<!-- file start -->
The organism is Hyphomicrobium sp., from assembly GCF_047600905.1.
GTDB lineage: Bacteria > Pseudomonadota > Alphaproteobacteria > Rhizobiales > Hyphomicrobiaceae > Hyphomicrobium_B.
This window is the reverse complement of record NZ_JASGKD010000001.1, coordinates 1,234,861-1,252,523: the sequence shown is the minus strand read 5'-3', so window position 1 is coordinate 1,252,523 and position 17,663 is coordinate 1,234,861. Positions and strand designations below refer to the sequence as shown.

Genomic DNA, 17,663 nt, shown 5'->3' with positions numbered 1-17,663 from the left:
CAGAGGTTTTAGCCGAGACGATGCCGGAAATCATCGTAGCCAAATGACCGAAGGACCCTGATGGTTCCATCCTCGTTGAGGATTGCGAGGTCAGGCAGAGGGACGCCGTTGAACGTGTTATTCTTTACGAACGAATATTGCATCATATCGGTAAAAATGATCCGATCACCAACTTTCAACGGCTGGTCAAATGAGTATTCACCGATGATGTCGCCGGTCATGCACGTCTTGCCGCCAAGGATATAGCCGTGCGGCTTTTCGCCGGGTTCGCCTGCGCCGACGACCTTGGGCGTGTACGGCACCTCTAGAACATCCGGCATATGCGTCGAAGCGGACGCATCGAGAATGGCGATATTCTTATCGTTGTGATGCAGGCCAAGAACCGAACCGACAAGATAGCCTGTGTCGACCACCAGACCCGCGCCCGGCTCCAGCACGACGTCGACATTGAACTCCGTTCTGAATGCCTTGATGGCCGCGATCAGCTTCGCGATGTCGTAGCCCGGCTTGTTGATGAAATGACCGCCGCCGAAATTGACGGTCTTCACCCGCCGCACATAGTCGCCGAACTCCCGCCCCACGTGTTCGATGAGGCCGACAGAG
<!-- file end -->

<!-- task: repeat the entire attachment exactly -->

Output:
The organism is Hyphomicrobium sp., from assembly GCF_047600905.1.
GTDB lineage: Bacteria > Pseudomonadota > Alphaproteobacteria > Rhizobiales > Hyphomicrobiaceae > Hyphomicrobium_B.
This window is the reverse complement of record NZ_JASGKD010000001.1, coordinates 1,234,861-1,252,523: the sequence shown is the minus strand read 5'-3', so window position 1 is coordinate 1,252,523 and position 17,663 is coordinate 1,234,861. Positions and strand designations below refer to the sequence as shown.

Genomic DNA, 17,663 nt, shown 5'->3' with positions numbered 1-17,663 from the left:
CAGAGGTTTTAGCCGAGACGATGCCGGAAATCATCGTAGCCAAATGACCGAAGGACCCTGATGGTTCCATCCTCGTTGAGGATTGCGAGGTCAGGCAGAGGGACGCCGTTGAACGTGTTATTCTTTACGAACGAATATTGCATCATATCGGTAAAAATGATCCGATCACCAACTTTCAACGGCTGGTCAAATGAGTATTCACCGATGATGTCGCCGGTCATGCACGTCTTGCCGCCAAGGATATAGCCGTGCGGCTTTTCGCCGGGTTCGCCTGCGCCGACGACCTTGGGCGTGTACGGCACCTCTAGAACATCCGGCATATGCGTCGAAGCGGACGCATCGAGAATGGCGATATTCTTATCGTTGTGATGCAGGCCAAGAACCGAACCGACAAGATAGCCTGTGTCGACCACCAGACCCGCGCCCGGCTCCAGCACGACGTCGACATTGAACTCCGTTCTGAATGCCTTGATGGCCGCGATCAGCTTCGCGATGTCGTAGCCCGGCTTGTTGATGAAATGACCGCCGCCGAAATTGACGGTCTTCACCCGCCGCACATAGTCGCCGAACTCCCGCCCCACGTGTTCGATGAGGCCGACAGAG